On the seven seas (by Osprey) came next and proved to be too slow for us. The mobility and actions in the game left us feeling like we were constantly waiting just to get there. On the prescribed table size we fired our first shot only after about 30min of play…
Our last game was played using Legends of the high seas (by Warhammer Historical) sadly now out of print when Warhammer Historical stopped publishing, a real shame. This rule set is the largest book but is actually the simplest of the rule sets we have tried. Its one down side (something all the sets have in common) is its somewhat short movement distances and weapon ranges. This slows the game slightly but this is made up for in its fast turn sequence. Combat is decisive and brutal and reminds me of the system used by Westwind’s Empire of the Dead.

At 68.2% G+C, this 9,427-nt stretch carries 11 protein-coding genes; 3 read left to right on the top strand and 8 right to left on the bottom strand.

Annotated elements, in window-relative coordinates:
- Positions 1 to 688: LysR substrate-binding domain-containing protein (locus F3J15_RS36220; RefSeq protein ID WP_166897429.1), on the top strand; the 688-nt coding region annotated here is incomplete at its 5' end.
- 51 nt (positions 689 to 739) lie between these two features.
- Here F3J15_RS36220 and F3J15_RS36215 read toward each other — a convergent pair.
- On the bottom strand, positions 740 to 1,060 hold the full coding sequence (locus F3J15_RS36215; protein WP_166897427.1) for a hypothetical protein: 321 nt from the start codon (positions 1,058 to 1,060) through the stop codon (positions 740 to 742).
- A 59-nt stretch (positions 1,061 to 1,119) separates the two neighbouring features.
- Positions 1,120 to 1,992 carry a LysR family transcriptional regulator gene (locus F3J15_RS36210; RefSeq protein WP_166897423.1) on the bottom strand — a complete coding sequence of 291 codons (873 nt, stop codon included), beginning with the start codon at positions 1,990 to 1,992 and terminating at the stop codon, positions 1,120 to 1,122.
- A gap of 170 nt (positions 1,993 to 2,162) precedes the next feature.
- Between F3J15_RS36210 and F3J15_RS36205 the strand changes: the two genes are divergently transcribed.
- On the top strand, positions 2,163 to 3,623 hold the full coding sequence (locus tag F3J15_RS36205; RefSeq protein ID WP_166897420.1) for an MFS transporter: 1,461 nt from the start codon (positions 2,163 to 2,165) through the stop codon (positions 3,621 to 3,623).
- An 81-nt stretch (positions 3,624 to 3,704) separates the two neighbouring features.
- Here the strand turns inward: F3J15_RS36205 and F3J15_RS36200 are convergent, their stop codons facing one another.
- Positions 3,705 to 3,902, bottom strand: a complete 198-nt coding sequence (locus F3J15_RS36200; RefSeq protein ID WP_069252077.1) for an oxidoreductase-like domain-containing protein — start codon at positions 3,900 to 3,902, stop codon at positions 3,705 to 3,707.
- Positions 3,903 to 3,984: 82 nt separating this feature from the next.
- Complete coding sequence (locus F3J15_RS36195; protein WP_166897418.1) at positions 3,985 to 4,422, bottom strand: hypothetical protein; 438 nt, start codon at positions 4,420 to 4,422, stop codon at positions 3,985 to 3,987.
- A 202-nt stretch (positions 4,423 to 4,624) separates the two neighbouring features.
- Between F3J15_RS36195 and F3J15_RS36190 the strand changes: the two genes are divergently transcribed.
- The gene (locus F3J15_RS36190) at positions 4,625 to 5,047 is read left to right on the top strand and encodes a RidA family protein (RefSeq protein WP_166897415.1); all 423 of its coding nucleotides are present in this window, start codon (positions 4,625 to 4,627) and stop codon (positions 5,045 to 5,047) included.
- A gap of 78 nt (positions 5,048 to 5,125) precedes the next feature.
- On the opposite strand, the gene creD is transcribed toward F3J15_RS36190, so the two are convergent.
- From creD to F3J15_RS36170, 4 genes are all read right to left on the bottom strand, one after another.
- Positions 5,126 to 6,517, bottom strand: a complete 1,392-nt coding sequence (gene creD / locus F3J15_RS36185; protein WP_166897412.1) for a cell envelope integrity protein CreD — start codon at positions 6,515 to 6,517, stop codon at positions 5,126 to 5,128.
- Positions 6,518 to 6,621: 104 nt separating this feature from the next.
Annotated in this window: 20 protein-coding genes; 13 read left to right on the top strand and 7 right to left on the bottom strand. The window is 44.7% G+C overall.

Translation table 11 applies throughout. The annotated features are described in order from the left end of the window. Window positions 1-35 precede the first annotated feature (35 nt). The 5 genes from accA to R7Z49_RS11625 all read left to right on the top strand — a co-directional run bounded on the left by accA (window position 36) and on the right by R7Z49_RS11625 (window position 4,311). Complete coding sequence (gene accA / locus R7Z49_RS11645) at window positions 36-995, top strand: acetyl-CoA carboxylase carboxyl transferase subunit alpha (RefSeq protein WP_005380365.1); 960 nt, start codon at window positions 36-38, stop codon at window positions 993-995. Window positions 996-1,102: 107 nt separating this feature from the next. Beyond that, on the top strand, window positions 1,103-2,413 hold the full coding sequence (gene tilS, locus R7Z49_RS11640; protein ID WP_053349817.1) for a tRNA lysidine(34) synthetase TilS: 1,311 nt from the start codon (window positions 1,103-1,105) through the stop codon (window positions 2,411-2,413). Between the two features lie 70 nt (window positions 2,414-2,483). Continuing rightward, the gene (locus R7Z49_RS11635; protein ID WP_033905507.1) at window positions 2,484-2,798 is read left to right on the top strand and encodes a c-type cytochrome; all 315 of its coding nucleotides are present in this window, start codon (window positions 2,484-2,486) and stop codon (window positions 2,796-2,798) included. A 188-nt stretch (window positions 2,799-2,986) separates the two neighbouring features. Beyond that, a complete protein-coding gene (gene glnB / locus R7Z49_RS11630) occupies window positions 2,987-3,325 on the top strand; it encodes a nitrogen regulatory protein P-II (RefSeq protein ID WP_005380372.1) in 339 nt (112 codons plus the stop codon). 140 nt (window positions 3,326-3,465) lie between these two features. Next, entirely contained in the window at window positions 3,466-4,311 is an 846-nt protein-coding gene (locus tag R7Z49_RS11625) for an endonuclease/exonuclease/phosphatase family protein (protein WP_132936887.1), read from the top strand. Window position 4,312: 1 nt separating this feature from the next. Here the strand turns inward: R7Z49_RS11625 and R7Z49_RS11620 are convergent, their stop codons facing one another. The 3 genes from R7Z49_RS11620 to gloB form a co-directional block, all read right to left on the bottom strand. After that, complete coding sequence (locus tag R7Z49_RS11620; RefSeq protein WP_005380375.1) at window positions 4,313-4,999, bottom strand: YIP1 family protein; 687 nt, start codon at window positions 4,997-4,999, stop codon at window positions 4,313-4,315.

We plan to get some more pirate action in when Coronasan returns from his Gin soaked holiday. While he is away though, I will be looking into how to populate a somewhat empty harbour, so that boats can start to feature in our upcoming games.
Before Xmas Coronasan and I were discussing genres that we have not used recently. We have played a few games of Fantasy, Sci-fi, Weird World War and Modern conflicts as well as plenty of Steam Wars. Its been a while since we played any Pirate or Western (Cowboy) games.
So to set that straight we planned for a few games based, at first, on that wonderful world of Pirates… We own between us a number of rule sets including: ‘Legends Of The High Seas’ by Warhammer Historical, and the Osprey rule set ‘On The Seven Seas’.
We also each have a copy of Cutlass! by Black Scorpion. This is a Skirmish game that works well with just a handful of miniatures so would be a good start point for us to get back into the pirate spirit with.
We both have enough pirates to play most of these games (which was one reason we decided to play). It was hoped that by playing with these figures we would not be distracted from our other projects.